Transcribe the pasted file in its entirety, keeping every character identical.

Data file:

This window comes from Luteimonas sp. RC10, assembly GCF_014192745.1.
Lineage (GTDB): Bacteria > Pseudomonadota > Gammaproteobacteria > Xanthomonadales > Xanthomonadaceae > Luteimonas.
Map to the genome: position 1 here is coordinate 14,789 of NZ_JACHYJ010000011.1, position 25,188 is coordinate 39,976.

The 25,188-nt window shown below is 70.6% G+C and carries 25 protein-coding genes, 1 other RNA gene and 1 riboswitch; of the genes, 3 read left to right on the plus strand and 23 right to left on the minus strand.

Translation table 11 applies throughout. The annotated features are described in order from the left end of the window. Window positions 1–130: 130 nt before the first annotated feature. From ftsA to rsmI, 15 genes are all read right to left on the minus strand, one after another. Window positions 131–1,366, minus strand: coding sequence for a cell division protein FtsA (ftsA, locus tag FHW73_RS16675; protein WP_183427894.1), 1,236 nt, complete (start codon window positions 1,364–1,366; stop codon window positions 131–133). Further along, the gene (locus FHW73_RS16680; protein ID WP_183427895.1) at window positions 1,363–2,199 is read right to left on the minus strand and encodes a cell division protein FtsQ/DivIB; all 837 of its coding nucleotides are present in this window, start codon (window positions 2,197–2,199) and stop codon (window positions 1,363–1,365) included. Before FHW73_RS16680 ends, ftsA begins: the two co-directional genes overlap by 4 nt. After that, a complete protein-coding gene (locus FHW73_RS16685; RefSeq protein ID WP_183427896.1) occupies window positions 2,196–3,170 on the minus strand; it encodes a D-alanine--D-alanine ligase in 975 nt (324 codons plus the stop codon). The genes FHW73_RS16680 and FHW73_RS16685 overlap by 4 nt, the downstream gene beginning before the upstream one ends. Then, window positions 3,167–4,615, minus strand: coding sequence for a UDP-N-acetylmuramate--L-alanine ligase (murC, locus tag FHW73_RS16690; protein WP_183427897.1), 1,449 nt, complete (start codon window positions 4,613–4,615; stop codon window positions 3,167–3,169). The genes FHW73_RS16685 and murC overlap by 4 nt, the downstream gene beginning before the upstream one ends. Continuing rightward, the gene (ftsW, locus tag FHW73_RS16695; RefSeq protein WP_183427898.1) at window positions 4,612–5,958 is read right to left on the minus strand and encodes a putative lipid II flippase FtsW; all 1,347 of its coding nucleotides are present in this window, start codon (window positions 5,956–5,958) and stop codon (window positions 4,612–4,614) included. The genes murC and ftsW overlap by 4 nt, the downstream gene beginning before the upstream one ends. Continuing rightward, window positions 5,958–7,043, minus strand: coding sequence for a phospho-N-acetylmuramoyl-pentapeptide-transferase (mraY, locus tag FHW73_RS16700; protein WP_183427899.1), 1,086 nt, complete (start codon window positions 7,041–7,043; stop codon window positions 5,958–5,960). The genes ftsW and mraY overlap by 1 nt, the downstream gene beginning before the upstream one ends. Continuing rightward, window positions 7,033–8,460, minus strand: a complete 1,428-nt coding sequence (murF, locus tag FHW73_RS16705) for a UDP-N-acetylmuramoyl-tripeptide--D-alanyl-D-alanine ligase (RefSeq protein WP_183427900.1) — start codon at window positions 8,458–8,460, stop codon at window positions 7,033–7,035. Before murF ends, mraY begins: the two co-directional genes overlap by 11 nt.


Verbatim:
This window comes from Luteimonas sp. RC10, assembly GCF_014192745.1.
Lineage (GTDB): Bacteria > Pseudomonadota > Gammaproteobacteria > Xanthomonadales > Xanthomonadaceae > Luteimonas.
Map to the genome: position 1 here is coordinate 14,789 of NZ_JACHYJ010000011.1, position 25,188 is coordinate 39,976.

The 25,188-nt window shown below is 70.6% G+C and carries 25 protein-coding genes, 1 other RNA gene and 1 riboswitch; of the genes, 3 read left to right on the plus strand and 23 right to left on the minus strand.

Translation table 11 applies throughout. The annotated features are described in order from the left end of the window. Window positions 1–130: 130 nt before the first annotated feature. From ftsA to rsmI, 15 genes are all read right to left on the minus strand, one after another. Window positions 131–1,366, minus strand: coding sequence for a cell division protein FtsA (ftsA, locus tag FHW73_RS16675; protein WP_183427894.1), 1,236 nt, complete (start codon window positions 1,364–1,366; stop codon window positions 131–133). Further along, the gene (locus FHW73_RS16680; protein ID WP_183427895.1) at window positions 1,363–2,199 is read right to left on the minus strand and encodes a cell division protein FtsQ/DivIB; all 837 of its coding nucleotides are present in this window, start codon (window positions 2,197–2,199) and stop codon (window positions 1,363–1,365) included. Before FHW73_RS16680 ends, ftsA begins: the two co-directional genes overlap by 4 nt. After that, a complete protein-coding gene (locus FHW73_RS16685; RefSeq protein ID WP_183427896.1) occupies window positions 2,196–3,170 on the minus strand; it encodes a D-alanine--D-alanine ligase in 975 nt (324 codons plus the stop codon). The genes FHW73_RS16680 and FHW73_RS16685 overlap by 4 nt, the downstream gene beginning before the upstream one ends. Then, window positions 3,167–4,615, minus strand: coding sequence for a UDP-N-acetylmuramate--L-alanine ligase (murC, locus tag FHW73_RS16690; protein WP_183427897.1), 1,449 nt, complete (start codon window positions 4,613–4,615; stop codon window positions 3,167–3,169). The genes FHW73_RS16685 and murC overlap by 4 nt, the downstream gene beginning before the upstream one ends. Continuing rightward, the gene (ftsW, locus tag FHW73_RS16695; RefSeq protein WP_183427898.1) at window positions 4,612–5,958 is read right to left on the minus strand and encodes a putative lipid II flippase FtsW; all 1,347 of its coding nucleotides are present in this window, start codon (window positions 5,956–5,958) and stop codon (window positions 4,612–4,614) included. The genes murC and ftsW overlap by 4 nt, the downstream gene beginning before the upstream one ends. Continuing rightward, window positions 5,958–7,043, minus strand: coding sequence for a phospho-N-acetylmuramoyl-pentapeptide-transferase (mraY, locus tag FHW73_RS16700; protein WP_183427899.1), 1,086 nt, complete (start codon window positions 7,041–7,043; stop codon window positions 5,958–5,960). The genes ftsW and mraY overlap by 1 nt, the downstream gene beginning before the upstream one ends. Continuing rightward, window positions 7,033–8,460, minus strand: a complete 1,428-nt coding sequence (murF, locus tag FHW73_RS16705) for a UDP-N-acetylmuramoyl-tripeptide--D-alanyl-D-alanine ligase (RefSeq protein WP_183427900.1) — start codon at window positions 8,458–8,460, stop codon at window positions 7,033–7,035. Before murF ends, mraY begins: the two co-directional genes overlap by 11 nt.